The Thai never lacked a rich food supply. Peasants planted rice for their own consumption and to pay taxes. Whatever remained was used to support religious institutions. From the thirteenth to the fifteenth century, however, a remarkable transformation took place in Thai rice cultivation. In the highlands, where rainfall had to be supplemented by a system of irrigation that controlled the water level in flooded paddies, the Thai sowed the glutinous rice that is still the staple in the geographical regions of the North and Northeast. But in the floodplain of the Chao Phraya, farmers turned to a different variety of rice--the so-called floating rice, a slender, nonglutinous grain introduced from Bengal--that would grow fast enough to keep pace with the rise of the water level in the lowland fields (see Crops , ch. 3).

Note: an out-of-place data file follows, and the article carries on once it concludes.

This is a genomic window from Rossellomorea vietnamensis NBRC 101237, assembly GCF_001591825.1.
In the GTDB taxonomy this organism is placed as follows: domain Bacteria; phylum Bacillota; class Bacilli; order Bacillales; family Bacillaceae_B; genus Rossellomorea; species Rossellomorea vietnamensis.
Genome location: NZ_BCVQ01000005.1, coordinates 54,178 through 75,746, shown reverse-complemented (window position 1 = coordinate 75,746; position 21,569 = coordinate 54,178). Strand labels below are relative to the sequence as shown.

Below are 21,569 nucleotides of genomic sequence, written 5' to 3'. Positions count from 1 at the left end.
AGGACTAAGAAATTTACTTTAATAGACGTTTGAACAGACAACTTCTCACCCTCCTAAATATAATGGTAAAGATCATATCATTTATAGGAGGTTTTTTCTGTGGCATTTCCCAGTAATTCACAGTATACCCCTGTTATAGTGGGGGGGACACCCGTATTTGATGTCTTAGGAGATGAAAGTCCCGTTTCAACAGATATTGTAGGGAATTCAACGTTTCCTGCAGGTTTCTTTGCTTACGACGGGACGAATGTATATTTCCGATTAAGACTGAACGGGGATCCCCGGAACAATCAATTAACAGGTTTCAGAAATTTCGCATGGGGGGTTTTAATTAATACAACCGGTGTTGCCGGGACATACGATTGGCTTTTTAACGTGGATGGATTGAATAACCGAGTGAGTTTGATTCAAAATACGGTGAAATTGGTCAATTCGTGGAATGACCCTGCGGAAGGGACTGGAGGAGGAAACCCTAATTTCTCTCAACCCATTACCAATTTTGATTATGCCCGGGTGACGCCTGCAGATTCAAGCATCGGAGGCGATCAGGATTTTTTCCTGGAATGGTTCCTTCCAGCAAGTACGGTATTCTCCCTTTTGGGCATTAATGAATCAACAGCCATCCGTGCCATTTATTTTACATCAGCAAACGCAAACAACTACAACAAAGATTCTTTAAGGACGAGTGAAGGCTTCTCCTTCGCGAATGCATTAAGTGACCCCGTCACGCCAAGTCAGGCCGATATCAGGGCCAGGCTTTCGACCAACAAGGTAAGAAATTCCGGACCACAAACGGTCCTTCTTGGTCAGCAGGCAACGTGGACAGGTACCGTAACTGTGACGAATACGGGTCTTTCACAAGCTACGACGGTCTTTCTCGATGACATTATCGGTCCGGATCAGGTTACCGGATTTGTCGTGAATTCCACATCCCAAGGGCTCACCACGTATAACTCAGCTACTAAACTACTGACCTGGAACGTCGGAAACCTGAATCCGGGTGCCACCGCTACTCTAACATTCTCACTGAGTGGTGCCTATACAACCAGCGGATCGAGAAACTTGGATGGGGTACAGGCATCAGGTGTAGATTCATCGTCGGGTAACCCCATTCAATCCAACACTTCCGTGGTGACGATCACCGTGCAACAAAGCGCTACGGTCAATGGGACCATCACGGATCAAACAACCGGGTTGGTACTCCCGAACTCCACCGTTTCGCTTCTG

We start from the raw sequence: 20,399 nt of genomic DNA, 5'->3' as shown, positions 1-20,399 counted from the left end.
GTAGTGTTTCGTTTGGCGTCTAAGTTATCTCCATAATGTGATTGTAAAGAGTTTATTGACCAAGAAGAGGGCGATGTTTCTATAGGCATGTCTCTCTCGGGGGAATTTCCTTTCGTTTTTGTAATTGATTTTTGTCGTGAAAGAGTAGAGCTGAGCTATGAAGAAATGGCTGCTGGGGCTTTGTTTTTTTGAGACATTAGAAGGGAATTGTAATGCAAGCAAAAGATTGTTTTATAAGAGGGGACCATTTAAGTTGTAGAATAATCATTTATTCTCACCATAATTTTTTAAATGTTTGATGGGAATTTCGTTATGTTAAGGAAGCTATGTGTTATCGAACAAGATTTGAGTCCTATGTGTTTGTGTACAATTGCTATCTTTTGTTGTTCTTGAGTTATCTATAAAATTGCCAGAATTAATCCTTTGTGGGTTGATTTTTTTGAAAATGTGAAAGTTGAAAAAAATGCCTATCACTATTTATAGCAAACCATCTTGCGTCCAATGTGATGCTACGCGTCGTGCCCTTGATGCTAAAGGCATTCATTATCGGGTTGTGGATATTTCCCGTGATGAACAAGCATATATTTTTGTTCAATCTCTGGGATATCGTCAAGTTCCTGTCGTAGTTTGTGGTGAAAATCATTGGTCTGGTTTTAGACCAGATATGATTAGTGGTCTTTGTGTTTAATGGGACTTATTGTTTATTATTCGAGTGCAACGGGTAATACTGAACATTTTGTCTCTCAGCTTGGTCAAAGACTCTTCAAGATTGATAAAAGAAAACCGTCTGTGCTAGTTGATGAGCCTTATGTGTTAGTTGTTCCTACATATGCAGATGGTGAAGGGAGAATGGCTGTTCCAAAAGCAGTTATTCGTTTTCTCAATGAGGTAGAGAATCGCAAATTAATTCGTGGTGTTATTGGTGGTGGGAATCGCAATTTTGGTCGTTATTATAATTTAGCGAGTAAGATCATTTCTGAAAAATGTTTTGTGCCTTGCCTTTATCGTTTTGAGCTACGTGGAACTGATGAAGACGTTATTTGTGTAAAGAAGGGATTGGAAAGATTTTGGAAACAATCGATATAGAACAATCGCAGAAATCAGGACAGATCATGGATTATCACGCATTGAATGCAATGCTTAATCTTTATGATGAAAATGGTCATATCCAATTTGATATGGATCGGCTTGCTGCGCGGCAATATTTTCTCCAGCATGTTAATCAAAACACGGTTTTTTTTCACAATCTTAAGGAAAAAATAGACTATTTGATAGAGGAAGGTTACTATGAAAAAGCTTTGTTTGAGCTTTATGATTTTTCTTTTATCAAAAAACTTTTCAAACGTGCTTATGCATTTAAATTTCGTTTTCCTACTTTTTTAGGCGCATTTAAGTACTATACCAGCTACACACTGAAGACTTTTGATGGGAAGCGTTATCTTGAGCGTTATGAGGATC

The new strain grew easily and abundantly, producing a surplus that could be sold cheaply abroad. Ayutthaya, situated at the southern extremity of the floodplain, thus became the hub of economic activity. Under royal patronage, corvee labor dug canals on which rice was brought from the fields to the king’s ships for export to China. In the process, the Chao Phraya Delta--mud flats between the sea and firm land hitherto considered unsuitable for habitation--was reclaimed and placed under cultivation.